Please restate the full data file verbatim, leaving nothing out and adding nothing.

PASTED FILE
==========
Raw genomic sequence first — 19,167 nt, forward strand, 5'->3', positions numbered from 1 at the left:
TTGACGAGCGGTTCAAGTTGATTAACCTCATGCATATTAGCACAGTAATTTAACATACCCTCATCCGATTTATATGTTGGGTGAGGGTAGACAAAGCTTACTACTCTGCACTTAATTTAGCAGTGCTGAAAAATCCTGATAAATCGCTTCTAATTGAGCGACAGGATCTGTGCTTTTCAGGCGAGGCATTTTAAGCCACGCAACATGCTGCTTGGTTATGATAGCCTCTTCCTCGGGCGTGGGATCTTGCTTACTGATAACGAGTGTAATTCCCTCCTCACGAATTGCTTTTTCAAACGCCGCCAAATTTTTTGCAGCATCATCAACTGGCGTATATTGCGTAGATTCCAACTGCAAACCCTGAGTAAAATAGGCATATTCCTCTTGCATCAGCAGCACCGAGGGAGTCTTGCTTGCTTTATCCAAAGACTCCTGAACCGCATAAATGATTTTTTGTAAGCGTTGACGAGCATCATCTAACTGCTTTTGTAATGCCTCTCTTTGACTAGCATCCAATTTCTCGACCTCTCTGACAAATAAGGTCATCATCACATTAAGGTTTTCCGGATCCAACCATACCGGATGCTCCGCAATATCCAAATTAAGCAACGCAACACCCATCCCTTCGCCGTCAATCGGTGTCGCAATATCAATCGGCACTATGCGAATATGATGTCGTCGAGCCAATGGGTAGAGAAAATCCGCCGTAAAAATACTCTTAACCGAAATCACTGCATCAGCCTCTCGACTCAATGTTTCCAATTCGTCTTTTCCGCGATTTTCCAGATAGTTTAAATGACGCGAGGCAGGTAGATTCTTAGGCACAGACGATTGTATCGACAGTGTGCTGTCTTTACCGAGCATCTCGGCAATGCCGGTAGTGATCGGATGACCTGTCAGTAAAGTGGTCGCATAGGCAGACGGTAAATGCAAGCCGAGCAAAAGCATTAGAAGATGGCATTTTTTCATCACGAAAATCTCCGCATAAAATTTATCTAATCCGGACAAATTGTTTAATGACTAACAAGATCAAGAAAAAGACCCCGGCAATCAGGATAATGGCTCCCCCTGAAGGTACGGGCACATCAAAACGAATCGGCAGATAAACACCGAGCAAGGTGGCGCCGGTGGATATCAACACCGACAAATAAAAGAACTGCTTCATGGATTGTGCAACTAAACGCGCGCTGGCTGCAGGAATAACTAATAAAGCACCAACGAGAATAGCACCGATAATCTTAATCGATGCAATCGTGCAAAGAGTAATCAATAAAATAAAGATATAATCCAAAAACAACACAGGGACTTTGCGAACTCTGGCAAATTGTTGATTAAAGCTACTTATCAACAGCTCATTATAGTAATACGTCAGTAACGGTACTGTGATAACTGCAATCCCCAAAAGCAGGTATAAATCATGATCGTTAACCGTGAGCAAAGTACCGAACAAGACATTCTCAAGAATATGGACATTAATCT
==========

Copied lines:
Raw genomic sequence first — 19,167 nt, forward strand, 5'->3', positions numbered from 1 at the left:
TTGACGAGCGGTTCAAGTTGATTAACCTCATGCATATTAGCACAGTAATTTAACATACCCTCATCCGATTTATATGTTGGGTGAGGGTAGACAAAGCTTACTACTCTGCACTTAATTTAGCAGTGCTGAAAAATCCTGATAAATCGCTTCTAATTGAGCGACAGGATCTGTGCTTTTCAGGCGAGGCATTTTAAGCCACGCAACATGCTGCTTGGTTATGATAGCCTCTTCCTCGGGCGTGGGATCTTGCTTACTGATAACGAGTGTAATTCCCTCCTCACGAATTGCTTTTTCAAACGCCGCCAAATTTTTTGCAGCATCATCAACTGGCGTATATTGCGTAGATTCCAACTGCAAACCCTGAGTAAAATAGGCATATTCCTCTTGCATCAGCAGCACCGAGGGAGTCTTGCTTGCTTTATCCAAAGACTCCTGAACCGCATAAATGATTTTTTGTAAGCGTTGACGAGCATCATCTAACTGCTTTTGTAATGCCTCTCTTTGACTAGCATCCAATTTCTCGACCTCTCTGACAAATAAGGTCATCATCACATTAAGGTTTTCCGGATCCAACCATACCGGATGCTCCGCAATATCCAAATTAAGCAACGCAACACCCATCCCTTCGCCGTCAATCGGTGTCGCAATATCAATCGGCACTATGCGAATATGATGTCGTCGAGCCAATGGGTAGAGAAAATCCGCCGTAAAAATACTCTTAACCGAAATCACTGCATCAGCCTCTCGACTCAATGTTTCCAATTCGTCTTTTCCGCGATTTTCCAGATAGTTTAAATGACGCGAGGCAGGTAGATTCTTAGGCACAGACGATTGTATCGACAGTGTGCTGTCTTTACCGAGCATCTCGGCAATGCCGGTAGTGATCGGATGACCTGTCAGTAAAGTGGTCGCATAGGCAGACGGTAAATGCAAGCCGAGCAAAAGCATTAGAAGATGGCATTTTTTCATCACGAAAATCTCCGCATAAAATTTATCTAATCCGGACAAATTGTTTAATGACTAACAAGATCAAGAAAAAGACCCCGGCAATCAGGATAATGGCTCCCCCTGAAGGTACGGGCACATCAAAACGAATCGGCAGATAAACACCGAGCAAGGTGGCGCCGGTGGATATCAACACCGACAAATAAAAGAACTGCTTCATGGATTGTGCAACTAAACGCGCGCTGGCTGCAGGAATAACTAATAAAGCACCAACGAGAATAGCACCGATAATCTTAATCGATGCAATCGTGCAAAGAGTAATCAATAAAATAAAGATATAATCCAAAAACAACACAGGGACTTTGCGAACTCTGGCAAATTGTTGATTAAAGCTACTTATCAACAGCTCATTATAGTAATACGTCAGTAACGGTACTGTGATAACTGCAATCCCCAAAAGCAGGTATAAATCATGATCGTTAACCGTGAGCAAAGTACCGAACAAGACATTCTCAAGAATATGGACATTAATCT